By KELLYE SMITH
Headaches, seizures, wheelchairs and faith
“This is what the Lord says: Cursed is the person who trusts in mankind. He makes human flesh his strength, and his heart turns from the Lord.” – Jeremiah 17:15
I was lying on the table and awaiting the machine to take pictures of my brain when I heard it: “This is about to get worse, but I just need you to trust Me.” I felt so much peace as I realized this thought wasn’t my own. A single tear fell down my cheek as the test began.
Three months prior to that test, I’d gotten the worst headache of my life out of the blue. Then, three months after the test, I quickly began losing my ability to walk without a cane. It was days later that I found myself having seizures, one after another, in an emergency room. Still a few days after, my husband and mother stood over me and cried out to God as they held their breath, expecting me to take my last. I didn’t die that day, but I did give up my life and any right I felt I had to my life going one way or another.
I left the hospital and learned to walk, talk and write again. We rejoiced, thankful for the miraculous healing I’d experienced — then, not quite three months after my hospital stay, I found myself back in a wheelchair and very acutely losing my ability to walk without a tremor or throwing myself into a seizure. Then another three months later, I woke up miraculously able to walk again. No tremor. No seizure. But an increase in other neurological symptoms, including that headache that still has never left me to this day. It’s baffling. I’ve often thought back to the day I heard His voice, and I’ve closed my eyes and whispered a “thank you” and an “amen” to God.
He was right. Things did get worse — but He was so kind to speak that into my heart and prepare me. Somewhere along the way, I stopped asking God to heal me. Somewhere along the way, I surrendered the idea of ever getting better. I gave my life to Christ when I accepted salvation, but it wasn’t until my feet were held to the fire that I finally realized what that meant.
The longer I’ve been on this uncertain path, the more the Lord ushers in a tremendous confidence in how He will use my life for His purposes. I have no trust in my body or if I’ll wake up tomorrow and lose even more of myself than I already have. My health, my life, this world, none of it is secure. Yet Christ’s blessed assurance of my place in His kingdom, and how He will use me and my life for His glory, is locked into place. Nothing in this life could compare to what He offers when we abandon our desires and wishes in exchange for His will and glory.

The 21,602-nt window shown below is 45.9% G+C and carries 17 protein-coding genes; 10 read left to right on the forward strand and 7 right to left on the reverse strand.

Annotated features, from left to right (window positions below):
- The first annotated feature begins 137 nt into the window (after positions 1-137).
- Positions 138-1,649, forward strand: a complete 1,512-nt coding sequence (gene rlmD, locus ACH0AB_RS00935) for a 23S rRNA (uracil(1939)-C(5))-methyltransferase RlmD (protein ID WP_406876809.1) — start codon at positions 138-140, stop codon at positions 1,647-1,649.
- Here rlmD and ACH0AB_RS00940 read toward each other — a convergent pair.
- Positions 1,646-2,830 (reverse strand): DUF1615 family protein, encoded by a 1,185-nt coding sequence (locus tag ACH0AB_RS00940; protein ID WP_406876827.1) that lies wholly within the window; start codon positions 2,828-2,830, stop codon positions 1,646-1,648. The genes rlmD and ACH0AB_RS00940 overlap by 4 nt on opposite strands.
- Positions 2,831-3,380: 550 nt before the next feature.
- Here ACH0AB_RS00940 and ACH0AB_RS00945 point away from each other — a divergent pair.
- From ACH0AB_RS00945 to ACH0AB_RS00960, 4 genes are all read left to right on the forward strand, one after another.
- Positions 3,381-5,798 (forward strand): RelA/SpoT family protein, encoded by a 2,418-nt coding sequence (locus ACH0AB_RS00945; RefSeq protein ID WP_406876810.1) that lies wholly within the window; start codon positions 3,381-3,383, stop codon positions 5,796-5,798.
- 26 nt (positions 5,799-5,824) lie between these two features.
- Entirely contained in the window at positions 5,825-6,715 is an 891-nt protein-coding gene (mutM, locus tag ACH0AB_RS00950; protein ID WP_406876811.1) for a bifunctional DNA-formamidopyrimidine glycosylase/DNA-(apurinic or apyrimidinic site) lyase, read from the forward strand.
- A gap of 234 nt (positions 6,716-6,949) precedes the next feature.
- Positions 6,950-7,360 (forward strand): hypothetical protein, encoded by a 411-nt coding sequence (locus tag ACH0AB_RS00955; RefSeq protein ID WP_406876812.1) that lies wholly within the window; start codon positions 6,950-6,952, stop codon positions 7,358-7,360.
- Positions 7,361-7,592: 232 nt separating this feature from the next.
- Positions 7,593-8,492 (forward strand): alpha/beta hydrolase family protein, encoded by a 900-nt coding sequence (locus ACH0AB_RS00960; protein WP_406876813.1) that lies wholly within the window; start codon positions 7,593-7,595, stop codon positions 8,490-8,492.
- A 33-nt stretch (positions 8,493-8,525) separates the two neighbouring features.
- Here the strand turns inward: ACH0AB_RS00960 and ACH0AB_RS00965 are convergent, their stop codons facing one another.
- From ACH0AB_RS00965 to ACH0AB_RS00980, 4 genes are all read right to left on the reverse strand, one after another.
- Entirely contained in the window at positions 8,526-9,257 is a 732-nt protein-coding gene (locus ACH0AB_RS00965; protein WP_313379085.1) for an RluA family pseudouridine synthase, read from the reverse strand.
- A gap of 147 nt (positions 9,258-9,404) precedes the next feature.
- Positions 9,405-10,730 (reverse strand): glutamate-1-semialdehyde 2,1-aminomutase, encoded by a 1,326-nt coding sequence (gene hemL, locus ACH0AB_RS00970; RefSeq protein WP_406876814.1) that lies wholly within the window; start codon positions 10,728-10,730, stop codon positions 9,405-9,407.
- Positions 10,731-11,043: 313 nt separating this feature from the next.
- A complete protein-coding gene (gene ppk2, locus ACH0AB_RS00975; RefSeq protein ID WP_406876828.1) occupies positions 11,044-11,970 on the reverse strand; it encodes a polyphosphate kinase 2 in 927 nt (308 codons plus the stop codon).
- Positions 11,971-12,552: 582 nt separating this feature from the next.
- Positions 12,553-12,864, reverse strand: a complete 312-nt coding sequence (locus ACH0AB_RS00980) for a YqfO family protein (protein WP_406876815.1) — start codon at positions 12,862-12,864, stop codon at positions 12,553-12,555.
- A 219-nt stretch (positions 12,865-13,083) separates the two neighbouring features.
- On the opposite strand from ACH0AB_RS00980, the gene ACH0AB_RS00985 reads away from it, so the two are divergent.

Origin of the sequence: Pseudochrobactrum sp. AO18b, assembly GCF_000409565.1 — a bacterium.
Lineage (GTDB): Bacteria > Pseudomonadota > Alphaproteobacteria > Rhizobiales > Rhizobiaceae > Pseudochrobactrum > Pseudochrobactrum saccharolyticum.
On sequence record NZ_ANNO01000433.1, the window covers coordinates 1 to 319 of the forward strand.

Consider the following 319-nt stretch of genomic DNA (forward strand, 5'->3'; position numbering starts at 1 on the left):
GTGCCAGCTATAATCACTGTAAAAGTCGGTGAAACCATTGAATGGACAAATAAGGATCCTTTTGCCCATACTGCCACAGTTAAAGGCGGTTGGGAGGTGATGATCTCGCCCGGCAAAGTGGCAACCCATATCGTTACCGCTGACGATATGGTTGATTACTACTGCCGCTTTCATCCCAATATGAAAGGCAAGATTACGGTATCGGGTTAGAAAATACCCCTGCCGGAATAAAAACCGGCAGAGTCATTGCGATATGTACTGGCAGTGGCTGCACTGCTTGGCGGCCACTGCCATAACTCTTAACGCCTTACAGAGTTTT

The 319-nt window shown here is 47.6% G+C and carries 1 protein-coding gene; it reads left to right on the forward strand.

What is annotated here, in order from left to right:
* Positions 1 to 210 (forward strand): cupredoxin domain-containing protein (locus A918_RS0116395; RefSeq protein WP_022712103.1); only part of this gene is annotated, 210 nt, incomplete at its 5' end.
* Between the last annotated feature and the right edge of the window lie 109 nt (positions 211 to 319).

Suffering has taught me so very much more about God than every good and pleasant time in my life. It is only through suffering that I have truly pulled myself closer to Him and, as a result, been able to feel His physical presence. Suffering has given me eyes to see the precious treasure I have in my salvation, bought with profound suffering and loss.
The Lord has sat with me in the depth of incredible sadness when no one could get close enough to help the pain. He has come when I’ve cried as darkness crept into my hospital room. He pulled me from the battle as He shielded and rescued my soul. In my weakness, He is very much strong, and as long as I keep my eyes locked on Him, He will always be more than enough and provide for my every need.
Most Christians go their whole lives praying that the Lord would use them. We read pretty scriptures about how “the Lord is my shepherd…” but until you’ve walked through the valley of the shadow of death, you will never know what all of that truly means.
God is good. Always. My suffering has shown me that not a single one of my circumstances will dictate His goodness, but every single one of my circumstances can glorify Him, and that is a beautiful thing. Truly, our earthly lives will never be sweeter.
Kellye Smith lives in Brandon with her husband and three sons. She is a resource consultant with Ross & Yerger in Jackson, and she and her family attend Grace City Church in Jackson.